Here, There and Everywhere

Posts tagged ‘romance’

Running Into the Past

Life Happens On The Stairs by Amy J. Markstahler.
Reviewed by Gabriel Constans.

61yvbeR9oJL._SY346_Seventeen-year-old Elsie’s dad is dying, she’s falling for an amazing guy (Tyler), and the divide between rich and poor in Hardin County Tennessee has never been wider. Elsie’s mother (Claire) cleans the house of stuck up and wealthy Mrs. Vaughn, and Tyler is her smart-as-a-whip grandson. Life Happens On The Stairs has hints of the classic The Prince and the Pauper, with an intense love story in the contemporary south. Ms. Markstahler takes us into the mind, heart, and body, of this young teen whose father brought her and her family back from Illinois to his families land.

Here’s a little of what happens when Elsie fills in for her mother at Mrs. Vaughns and meets her in the hallway. “For the next few hours, I vacuumed, dusted, scoured the bathroom and polished the glass on the upper level. Mom always cleaned when she was mad or frustrated. Now I understood why. As the day moved on, I started feeling better. At one-thirty, I walked down the hallway towards Mrs. Vaughn’s bedroom. The passage seemed to narrow as apprehension overwhelmed me. I slowed my steps. Why did I feel like sprinting out of the house? A doorknob clicked. The hair stood up on my arms. That’s why.”

The tension and conflict between Elsie and her mother, and Elsie and her brother (Mark), are spot on and completely relatable. The growing bond between Tyler and Elsie is well developed, with each of them pushing the other to experiences, and memories, they may never have explored, or remembered, left to their own devices, family backgrounds and expectations. Ms. Markstahler also knows how to describe what it’s like when carrying for someone you love who is dying. Life Happens On The Stairs is an excellent story about love and family, for both young and older adults.

Odds Not In Her Favor

512tC1jRudLTo The One I Never Forgot by Christi Williams.
Reviewed by Gabriel Constans.

This is a sweet tale about second chances and beating the odds. Gianna and Zack were high school sweethearts, but haven’t seen heads or tails of one another for six years. They each believe the other chose not to reach out after Zack joined the service and went to the middle east. Gianna takes a chance and writes a letter on a site called To The One I Never ForgotThe odds are not in her favor, but she’s not going to give up.

As Gianna decides what to do next, she pauses. “She wanted to write more, but she made herself stop. She told herself she only wanted an explanation and then she would be content. She would see if Zack answered again. Before she said too much, before she tried to explain too much, too soon. If Zack had wanted to contact her, he could have done so at any time over the years. But he hadn’t.

For those who are familiar with the book (and movie) called The Notebook, you will find familiar territory reading To The One I Never Forgot. Ms. Williams tells the story from both Gianna and Zack’s perspective. In the process, the trauma’s and life changes they both experienced are revealed. There is also a surprise at the ending which caught me off guard but added a nice twist, and additional resonance, to the tale.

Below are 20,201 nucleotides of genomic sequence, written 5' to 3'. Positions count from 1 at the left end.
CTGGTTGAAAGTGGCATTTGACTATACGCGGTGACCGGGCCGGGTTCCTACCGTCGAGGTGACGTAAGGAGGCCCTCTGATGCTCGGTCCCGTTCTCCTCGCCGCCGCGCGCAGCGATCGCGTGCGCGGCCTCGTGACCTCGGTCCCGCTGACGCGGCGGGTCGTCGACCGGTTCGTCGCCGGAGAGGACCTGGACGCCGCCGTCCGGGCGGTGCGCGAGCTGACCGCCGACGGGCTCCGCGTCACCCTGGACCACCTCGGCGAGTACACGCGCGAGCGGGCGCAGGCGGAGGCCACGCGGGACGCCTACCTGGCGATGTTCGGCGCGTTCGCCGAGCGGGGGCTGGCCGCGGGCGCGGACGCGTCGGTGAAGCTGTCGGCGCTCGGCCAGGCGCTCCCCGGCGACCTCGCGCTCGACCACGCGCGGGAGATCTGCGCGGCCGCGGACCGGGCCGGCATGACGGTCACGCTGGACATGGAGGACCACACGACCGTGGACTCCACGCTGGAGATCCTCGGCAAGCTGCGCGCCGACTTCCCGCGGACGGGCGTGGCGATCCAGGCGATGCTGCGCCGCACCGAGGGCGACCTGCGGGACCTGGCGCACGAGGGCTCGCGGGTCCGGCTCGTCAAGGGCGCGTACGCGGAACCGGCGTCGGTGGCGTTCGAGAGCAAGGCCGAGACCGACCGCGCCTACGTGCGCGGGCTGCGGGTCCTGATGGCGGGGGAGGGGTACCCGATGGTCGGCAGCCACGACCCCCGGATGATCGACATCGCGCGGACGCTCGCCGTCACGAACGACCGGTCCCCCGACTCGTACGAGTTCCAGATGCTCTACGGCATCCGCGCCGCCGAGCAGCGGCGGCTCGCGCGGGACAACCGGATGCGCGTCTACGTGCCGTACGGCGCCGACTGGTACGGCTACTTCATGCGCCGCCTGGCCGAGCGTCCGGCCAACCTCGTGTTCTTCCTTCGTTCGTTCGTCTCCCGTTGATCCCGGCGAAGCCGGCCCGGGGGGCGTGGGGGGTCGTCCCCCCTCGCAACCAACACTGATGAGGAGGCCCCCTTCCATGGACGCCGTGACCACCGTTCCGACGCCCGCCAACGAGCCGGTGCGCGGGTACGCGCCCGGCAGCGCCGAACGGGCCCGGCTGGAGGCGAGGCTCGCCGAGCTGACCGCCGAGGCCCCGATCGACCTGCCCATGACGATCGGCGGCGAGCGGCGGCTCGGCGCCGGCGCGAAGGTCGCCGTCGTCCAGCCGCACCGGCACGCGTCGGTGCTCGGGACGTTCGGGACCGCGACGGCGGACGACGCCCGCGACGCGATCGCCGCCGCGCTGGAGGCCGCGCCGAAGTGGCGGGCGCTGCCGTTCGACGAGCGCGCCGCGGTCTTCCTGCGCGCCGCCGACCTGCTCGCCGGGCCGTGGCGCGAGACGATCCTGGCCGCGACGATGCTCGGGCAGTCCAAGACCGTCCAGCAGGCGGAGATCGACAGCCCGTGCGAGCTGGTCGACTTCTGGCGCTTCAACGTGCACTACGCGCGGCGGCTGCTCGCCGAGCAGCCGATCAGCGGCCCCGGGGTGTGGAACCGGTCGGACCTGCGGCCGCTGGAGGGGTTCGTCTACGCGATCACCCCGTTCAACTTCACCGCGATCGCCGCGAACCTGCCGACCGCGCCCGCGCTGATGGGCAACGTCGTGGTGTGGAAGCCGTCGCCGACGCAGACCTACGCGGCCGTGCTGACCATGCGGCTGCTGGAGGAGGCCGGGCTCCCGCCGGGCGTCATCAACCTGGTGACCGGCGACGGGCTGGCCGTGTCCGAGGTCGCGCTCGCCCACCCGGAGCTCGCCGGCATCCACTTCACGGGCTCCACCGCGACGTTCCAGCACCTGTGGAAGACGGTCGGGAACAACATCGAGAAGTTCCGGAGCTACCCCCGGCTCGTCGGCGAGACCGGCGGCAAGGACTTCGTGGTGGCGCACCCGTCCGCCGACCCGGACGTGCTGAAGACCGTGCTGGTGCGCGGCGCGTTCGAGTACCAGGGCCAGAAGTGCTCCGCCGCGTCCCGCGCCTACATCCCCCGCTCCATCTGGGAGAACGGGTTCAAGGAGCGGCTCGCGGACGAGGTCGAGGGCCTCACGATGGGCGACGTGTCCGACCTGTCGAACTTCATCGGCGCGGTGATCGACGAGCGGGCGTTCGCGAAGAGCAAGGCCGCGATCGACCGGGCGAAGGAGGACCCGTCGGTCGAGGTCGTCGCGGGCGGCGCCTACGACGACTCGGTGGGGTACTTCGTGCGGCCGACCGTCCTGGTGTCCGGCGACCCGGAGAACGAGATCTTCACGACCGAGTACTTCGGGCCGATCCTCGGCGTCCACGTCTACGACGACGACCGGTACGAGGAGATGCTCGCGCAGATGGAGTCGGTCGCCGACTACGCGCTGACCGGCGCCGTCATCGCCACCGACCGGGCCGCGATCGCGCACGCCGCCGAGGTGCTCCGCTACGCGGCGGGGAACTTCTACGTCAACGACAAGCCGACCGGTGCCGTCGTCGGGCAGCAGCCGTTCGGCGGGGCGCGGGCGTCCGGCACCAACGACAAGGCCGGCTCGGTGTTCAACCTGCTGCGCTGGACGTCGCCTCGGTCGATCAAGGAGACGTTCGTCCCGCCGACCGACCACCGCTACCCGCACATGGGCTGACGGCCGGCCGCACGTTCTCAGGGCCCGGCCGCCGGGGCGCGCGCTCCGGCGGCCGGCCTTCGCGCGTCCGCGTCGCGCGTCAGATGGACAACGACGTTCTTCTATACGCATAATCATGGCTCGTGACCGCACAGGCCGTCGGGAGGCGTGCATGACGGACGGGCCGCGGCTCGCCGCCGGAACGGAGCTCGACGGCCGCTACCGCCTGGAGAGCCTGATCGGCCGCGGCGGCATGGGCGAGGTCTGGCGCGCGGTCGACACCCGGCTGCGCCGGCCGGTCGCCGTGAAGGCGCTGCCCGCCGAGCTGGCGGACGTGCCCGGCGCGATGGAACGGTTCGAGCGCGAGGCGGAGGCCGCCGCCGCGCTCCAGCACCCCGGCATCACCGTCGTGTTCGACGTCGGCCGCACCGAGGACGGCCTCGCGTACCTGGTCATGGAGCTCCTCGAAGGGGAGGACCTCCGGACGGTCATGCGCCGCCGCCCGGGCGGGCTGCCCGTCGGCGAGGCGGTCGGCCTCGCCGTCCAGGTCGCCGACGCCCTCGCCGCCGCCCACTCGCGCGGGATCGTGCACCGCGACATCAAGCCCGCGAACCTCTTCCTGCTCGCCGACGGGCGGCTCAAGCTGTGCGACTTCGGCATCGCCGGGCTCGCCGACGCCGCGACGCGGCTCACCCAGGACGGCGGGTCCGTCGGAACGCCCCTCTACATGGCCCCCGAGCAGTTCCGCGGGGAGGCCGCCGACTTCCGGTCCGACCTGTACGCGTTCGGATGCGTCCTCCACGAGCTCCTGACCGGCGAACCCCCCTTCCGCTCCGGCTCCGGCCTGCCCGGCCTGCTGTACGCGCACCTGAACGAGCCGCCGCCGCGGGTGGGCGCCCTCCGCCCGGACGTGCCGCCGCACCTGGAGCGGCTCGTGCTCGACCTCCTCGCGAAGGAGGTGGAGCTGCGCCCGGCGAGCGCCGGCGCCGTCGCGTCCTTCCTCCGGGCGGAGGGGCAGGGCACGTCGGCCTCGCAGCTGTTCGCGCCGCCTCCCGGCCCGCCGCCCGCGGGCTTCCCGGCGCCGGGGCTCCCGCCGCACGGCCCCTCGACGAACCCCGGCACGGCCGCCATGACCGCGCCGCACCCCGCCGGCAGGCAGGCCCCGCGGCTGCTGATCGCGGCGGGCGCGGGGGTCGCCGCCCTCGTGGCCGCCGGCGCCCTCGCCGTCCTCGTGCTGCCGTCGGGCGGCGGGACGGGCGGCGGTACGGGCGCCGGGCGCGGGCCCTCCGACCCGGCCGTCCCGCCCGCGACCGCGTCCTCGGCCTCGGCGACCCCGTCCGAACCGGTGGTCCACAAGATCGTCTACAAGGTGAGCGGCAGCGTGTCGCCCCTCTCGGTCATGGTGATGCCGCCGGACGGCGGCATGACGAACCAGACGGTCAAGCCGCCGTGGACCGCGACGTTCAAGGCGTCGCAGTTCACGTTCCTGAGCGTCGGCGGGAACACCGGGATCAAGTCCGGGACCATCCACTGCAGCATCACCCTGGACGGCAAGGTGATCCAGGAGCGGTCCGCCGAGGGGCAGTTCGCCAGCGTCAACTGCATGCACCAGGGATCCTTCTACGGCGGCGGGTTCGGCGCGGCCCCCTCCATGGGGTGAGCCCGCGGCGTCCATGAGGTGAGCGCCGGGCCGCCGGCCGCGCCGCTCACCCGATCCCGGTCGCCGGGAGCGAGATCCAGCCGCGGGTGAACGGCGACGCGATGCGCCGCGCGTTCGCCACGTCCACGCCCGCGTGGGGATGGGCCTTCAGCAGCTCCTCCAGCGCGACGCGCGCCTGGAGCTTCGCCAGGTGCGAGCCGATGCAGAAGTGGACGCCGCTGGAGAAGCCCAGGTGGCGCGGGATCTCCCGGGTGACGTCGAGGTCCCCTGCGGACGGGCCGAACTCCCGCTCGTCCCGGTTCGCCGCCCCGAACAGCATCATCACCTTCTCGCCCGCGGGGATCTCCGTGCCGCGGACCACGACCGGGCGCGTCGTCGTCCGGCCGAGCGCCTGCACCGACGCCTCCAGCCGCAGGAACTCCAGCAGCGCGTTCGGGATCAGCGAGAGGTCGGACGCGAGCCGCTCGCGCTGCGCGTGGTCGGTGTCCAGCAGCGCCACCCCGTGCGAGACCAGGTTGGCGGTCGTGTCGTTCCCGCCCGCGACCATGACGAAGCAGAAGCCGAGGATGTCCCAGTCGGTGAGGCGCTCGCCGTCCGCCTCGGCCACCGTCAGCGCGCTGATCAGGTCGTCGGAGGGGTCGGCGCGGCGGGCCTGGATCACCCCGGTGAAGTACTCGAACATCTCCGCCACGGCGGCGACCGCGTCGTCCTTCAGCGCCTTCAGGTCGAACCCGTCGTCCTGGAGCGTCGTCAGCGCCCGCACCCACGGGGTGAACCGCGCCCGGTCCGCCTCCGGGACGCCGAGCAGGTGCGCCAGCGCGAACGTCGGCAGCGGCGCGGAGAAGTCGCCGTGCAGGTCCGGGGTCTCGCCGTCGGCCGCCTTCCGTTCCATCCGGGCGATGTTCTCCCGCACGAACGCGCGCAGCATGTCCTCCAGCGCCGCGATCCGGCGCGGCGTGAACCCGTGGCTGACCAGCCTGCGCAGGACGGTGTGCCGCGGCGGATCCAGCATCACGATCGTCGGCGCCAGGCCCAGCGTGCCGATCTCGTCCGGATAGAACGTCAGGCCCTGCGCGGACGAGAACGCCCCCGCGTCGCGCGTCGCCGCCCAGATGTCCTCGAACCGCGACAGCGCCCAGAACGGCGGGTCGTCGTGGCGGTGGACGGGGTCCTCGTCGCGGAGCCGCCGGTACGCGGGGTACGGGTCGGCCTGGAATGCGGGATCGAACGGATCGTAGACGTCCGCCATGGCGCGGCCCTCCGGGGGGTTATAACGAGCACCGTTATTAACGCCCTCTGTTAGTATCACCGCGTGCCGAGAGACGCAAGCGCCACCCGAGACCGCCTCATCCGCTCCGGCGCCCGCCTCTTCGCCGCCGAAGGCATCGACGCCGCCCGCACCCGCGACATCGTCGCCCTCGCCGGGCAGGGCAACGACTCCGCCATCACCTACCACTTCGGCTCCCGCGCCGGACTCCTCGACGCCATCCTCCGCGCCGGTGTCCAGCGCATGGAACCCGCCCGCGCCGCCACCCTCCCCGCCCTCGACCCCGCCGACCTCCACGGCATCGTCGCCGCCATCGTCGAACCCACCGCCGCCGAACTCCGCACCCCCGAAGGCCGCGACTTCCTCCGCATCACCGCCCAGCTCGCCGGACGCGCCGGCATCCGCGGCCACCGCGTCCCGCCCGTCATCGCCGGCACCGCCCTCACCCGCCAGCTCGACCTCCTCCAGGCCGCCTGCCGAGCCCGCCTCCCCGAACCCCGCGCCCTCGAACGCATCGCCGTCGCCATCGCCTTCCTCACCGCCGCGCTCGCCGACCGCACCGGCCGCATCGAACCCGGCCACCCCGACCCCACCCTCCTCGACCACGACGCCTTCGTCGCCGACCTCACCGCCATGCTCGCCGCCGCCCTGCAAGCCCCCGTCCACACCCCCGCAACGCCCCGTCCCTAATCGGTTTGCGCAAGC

Like Night and Day

41sUKwJHjgLA Secret Love by Brigitta Moon.
Reviewed by Gabriel Constans.

A Secret Love is told from Christina’s and Derek’s perspectives about their marriage, and events before Christmas, with one another and their family. They have two children, and Derek is a successful stockbroker. Christina’s feelings and behavior towards Derek change dramatically, without any rhyme or reason (to Derek). There’s also another persons perspective, which is shared much later in the story.

Ms. Moon has written a clever tale that doesn’t make much sense, until it does. It’s a hard act to bring off, and she does so with depth and precision. Reviewers often say that there are “a lot of twists and turns” in this or that book. This tale goes beyond twists and turns to inside out and upside down. Nothing is as obvious as it seems. Secret, threatening calls to Christina, and Derek’s jealous secretary (Frannie) add to the mix.

When everything comes out in the wash, it is quite a load to try to separate, fold, and put back together. A Secret Love is not quite like anything I’ve read, or thought of before, and that’s good. If you’re ready for something completely different, and unexpected, this is a book for you. Just when you think you know who your partner really is, you discover they aren’t quite the same person you married.

 

 

Something Dangerous

51YshZA25gLA Risky Christmas Affair by Nina Romano.
Reviewed by Gabriel Constans.

Serena is married to Walter. They have a jewelry store in Rome. They’ve traveled the world. Their marriage is complicated. A previous loss effects them deeply. Walter wants Serena to take one more trip (a flight alone, to London, to make a deal), before they spend more time together, or she goes back to school. She doesn’t want to go.

One of the treats about A Risky Christmas Affair is its solid sense of place. “For centuries, the castle had been a place of refuge for Popes, and the sight of the fortress gave her the strength she needed to rid herself os something dangerous. When she had the miscarriage, she had stayed at Our Lady of Angels Hospital, which overlooked this same castle.”